Drifting in a Tesla Model 3: What Is Track Mode?

Tesla Model 3 Track Mode test 5 photos
Photo: Tesla via Youtube
Tesla Model 3 Track ModeTesla Model 3 Track ModeTesla Model 3 Track ModeTesla Model 3 Track Mode
For the most part of the year, as the Tesla Model 3 was slowly growing into a gargantuan hit, we’ve seen all kinds of races pitting the electric car against heavy-weights like the Chevrolet Camaro SS or the BMW M3. Most of those races, however, were all about sprint, as they took place on straight-lines.
Earlier this month, Tesla wanted to show the world that the Model 3 can be just as spectacular while cornering or drifting as well. For that, Elon Musk’s company released a drone-captured video on a Model 3 doing drifts and slides on a closed-road somewhere.

This no-sound video is supposed to show how the car’s Track Mode works. Unfortunately, it’s only 15 seconds long, so it's not very revealing. Luckily, a lot of info provided by Tesla shed more light on track mode, and here’s a breakdown of what the feature is and what it is supposed to do.


Tesla Model 3 Track Mode
Photo: Tesla via Youtube
The Tesla Track Mode is a software setting that changes the car's setup. It is meant to use motor power and torque in such a way as to allow for near-perfect control of the car on the racetrack: it keeps the car on the tarmac by allowing it to precisely regulate traction on each tire. It is, if you like, a system that blends stability control with traction control for the ultimate racing experience.

The degree of control on how much torque goes to what wheel is possible thanks to the use of the two electric motors mounted on each axle. Using them, the system can apply more torque to the rear wheels to make the car rotate more in the turn, or to the front ones, reducing its capability to do so.

Tesla says that the dual motors “can immediately and silently increase or decrease the car’s rotation in a corner at your request.”

The Model 3 uses a so-called Vehicle Dynamics Controller, an in-house built tech that replaces stability control. In effect, the controller acts as both stability control and as a performance enhancer on the track when needed .

In other words, the Track Mode in a Tesla Model should, in theory, allow one to manhandle the car in ways that would not be possible with stability control, but at the same time safely thanks to the fast-thinking controller.


Tesla Model 3 Track Mode
Photo: Tesla via Youtube
Tesla says there are four major features of the Track Mode that should make the circuit experience as thrilling as possible.

The first is, of course, providing the needed motor torque for rotation. Using the controller we mentioned earlier, the car can predict what the driver is about to do and decides where to send more torque, to the front or rear of the car, to either make the car rotate more or reduce its ability to do so.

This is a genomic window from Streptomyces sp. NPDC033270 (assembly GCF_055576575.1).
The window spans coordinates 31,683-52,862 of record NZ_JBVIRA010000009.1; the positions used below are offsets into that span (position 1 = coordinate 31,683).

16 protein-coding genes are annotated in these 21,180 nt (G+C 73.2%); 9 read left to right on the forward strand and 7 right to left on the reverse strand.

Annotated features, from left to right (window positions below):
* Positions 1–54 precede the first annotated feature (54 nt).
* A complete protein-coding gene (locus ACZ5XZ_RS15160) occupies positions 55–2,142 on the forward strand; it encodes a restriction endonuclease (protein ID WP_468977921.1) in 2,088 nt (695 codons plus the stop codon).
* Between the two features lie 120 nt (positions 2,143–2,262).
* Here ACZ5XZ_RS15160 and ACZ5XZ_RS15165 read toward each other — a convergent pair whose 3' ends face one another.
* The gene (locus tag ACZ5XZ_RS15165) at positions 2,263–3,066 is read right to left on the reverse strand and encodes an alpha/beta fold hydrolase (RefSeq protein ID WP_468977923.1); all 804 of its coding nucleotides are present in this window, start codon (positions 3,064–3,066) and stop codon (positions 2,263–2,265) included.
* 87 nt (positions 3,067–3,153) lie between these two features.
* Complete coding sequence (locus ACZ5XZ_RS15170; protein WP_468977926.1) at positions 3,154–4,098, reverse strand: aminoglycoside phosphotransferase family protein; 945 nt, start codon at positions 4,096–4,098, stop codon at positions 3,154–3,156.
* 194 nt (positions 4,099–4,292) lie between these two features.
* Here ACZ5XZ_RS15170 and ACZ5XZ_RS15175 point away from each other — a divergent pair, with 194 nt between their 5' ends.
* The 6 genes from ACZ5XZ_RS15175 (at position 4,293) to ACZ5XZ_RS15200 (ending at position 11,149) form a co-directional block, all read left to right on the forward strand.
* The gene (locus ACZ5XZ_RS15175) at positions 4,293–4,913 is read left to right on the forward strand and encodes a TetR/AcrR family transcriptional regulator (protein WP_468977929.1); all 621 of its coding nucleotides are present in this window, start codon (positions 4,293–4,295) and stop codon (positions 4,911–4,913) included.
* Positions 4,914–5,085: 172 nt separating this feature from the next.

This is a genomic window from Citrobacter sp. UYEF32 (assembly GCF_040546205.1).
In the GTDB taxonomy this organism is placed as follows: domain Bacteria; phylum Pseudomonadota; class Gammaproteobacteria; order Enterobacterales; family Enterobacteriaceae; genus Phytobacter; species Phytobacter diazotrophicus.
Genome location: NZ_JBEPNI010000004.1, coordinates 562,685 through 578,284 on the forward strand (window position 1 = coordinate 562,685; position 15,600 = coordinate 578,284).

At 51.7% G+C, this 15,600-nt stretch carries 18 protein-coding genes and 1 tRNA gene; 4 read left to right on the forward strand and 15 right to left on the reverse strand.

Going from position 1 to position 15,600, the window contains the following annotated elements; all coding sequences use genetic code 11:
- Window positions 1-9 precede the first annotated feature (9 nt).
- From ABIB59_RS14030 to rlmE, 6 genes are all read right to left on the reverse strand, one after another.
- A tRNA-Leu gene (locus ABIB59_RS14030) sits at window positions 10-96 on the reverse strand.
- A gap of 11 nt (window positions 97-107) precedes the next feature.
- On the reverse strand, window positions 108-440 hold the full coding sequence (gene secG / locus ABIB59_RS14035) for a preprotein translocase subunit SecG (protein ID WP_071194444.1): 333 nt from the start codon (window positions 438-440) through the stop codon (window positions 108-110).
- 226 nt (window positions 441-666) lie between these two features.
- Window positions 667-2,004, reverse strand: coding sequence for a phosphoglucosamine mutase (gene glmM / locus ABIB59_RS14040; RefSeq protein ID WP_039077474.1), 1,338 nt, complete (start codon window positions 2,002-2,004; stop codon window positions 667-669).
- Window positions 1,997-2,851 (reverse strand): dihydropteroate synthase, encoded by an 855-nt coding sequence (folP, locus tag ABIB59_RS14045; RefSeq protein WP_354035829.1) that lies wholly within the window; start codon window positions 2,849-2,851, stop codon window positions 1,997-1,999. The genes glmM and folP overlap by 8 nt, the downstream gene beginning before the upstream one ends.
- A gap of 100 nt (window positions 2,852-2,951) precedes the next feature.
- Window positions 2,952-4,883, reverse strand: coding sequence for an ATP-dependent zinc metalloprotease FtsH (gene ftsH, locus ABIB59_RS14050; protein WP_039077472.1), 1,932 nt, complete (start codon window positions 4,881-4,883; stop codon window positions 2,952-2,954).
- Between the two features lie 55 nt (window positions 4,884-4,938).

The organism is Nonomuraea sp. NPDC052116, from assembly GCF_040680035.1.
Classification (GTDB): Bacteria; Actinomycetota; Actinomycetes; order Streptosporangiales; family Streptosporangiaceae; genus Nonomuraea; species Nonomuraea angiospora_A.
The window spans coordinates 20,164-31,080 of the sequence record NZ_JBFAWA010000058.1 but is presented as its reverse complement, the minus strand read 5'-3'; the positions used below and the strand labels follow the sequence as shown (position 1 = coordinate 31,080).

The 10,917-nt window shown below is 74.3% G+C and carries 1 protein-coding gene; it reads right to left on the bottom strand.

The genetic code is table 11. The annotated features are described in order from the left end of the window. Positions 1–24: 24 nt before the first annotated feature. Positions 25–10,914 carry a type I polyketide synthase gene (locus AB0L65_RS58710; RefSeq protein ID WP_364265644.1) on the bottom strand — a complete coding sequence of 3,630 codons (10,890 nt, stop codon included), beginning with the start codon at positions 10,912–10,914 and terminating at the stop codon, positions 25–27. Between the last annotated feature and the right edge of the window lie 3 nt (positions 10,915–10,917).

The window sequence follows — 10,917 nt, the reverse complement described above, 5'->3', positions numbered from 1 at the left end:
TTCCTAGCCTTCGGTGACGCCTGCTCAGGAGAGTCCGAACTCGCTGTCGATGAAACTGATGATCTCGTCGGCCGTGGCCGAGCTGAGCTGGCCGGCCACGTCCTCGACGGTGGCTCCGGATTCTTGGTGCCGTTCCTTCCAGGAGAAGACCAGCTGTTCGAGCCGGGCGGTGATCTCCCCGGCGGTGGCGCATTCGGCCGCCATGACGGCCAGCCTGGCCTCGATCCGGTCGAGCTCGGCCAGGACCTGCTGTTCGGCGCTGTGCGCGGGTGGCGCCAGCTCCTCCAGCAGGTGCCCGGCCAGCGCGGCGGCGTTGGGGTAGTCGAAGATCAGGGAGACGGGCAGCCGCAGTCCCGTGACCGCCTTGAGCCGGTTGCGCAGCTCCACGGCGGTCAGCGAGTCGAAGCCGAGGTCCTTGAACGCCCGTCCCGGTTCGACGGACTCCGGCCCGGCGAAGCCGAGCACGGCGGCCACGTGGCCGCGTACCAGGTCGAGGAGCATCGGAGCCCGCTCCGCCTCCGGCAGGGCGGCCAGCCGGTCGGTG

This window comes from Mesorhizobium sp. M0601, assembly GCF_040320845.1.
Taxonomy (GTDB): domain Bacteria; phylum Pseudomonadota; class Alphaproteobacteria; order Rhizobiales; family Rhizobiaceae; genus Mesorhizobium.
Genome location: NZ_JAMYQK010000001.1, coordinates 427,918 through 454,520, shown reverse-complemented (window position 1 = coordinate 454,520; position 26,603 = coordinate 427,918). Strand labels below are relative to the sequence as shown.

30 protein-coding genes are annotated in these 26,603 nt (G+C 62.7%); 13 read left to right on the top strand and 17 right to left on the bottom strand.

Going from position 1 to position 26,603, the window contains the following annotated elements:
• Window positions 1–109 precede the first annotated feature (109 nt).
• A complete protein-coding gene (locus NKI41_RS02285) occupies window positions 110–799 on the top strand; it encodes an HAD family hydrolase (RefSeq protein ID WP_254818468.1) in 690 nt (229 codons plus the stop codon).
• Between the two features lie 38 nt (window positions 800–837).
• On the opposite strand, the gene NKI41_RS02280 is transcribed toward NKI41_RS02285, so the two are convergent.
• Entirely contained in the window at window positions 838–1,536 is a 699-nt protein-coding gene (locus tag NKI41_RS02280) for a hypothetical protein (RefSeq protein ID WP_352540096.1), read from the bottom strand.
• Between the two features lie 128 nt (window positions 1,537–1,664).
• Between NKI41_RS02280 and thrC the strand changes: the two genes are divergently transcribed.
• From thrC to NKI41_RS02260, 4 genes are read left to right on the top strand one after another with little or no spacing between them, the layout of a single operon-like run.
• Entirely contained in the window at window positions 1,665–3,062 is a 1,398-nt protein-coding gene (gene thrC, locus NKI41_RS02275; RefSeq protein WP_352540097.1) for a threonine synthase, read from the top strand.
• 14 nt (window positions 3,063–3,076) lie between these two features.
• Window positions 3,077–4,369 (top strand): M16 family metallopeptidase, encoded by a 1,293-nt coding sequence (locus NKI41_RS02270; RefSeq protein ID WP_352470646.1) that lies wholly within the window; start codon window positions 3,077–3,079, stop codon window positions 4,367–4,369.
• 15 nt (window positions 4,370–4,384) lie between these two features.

Then there's the ability to keep the energy levels in the battery as high as possible for the required torque to be delivered when needed. This is possible thanks to the use of Increased regenerative braking in track mode to generate more electricity than in normal circumstances.

Because taking an electric car on the track puts a lot of strain on it and generates tons of heat, the Track Mode uses a track focused powertrain cooling solution. Tesla says track mode “proactively drop the temperatures of the battery and the drive units in preparation for the track and continue to cool them down in between drive sessions.”

Since overheating is likely in these conditions no matter how powerful the cooling, an overclocking of the AC compressor is used to increase the capacity of the refrigerant system and allow the car to operate at temperatures beyond its normal limit.

Tesla Model 3 Track Mode
Photo: Tesla via Youtube
Taking a turn when in track mode is handled through a feature Tesla calls enhanced cornering power. Using the open differentials in the Model 3, an equal amount of torque from the motors to both the left and right wheels is sent.

To keep the car from slipping more than needed on the inside tire, brake and motor torque is simultaneously applied to give it the needed traction while cornering at high speeds.

Tesla says it has designed the Track Mode in the Model 3 to provide a better racing experience than the BMW M3. Essentially, it disables the driver assist systems to give the driver more control over what the car is doing.

Just as Autopilot is to be used on highways only, Track Mode is meant for closed autocross circuits and racetracks.

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About the author: Daniel Patrascu
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Daniel loves writing (or so he claims), and he uses this skill to offer readers a "behind the scenes" look at the automotive industry. He also enjoys talking about space exploration and robots, because in his view the only way forward for humanity is away from this planet, in metal bodies.
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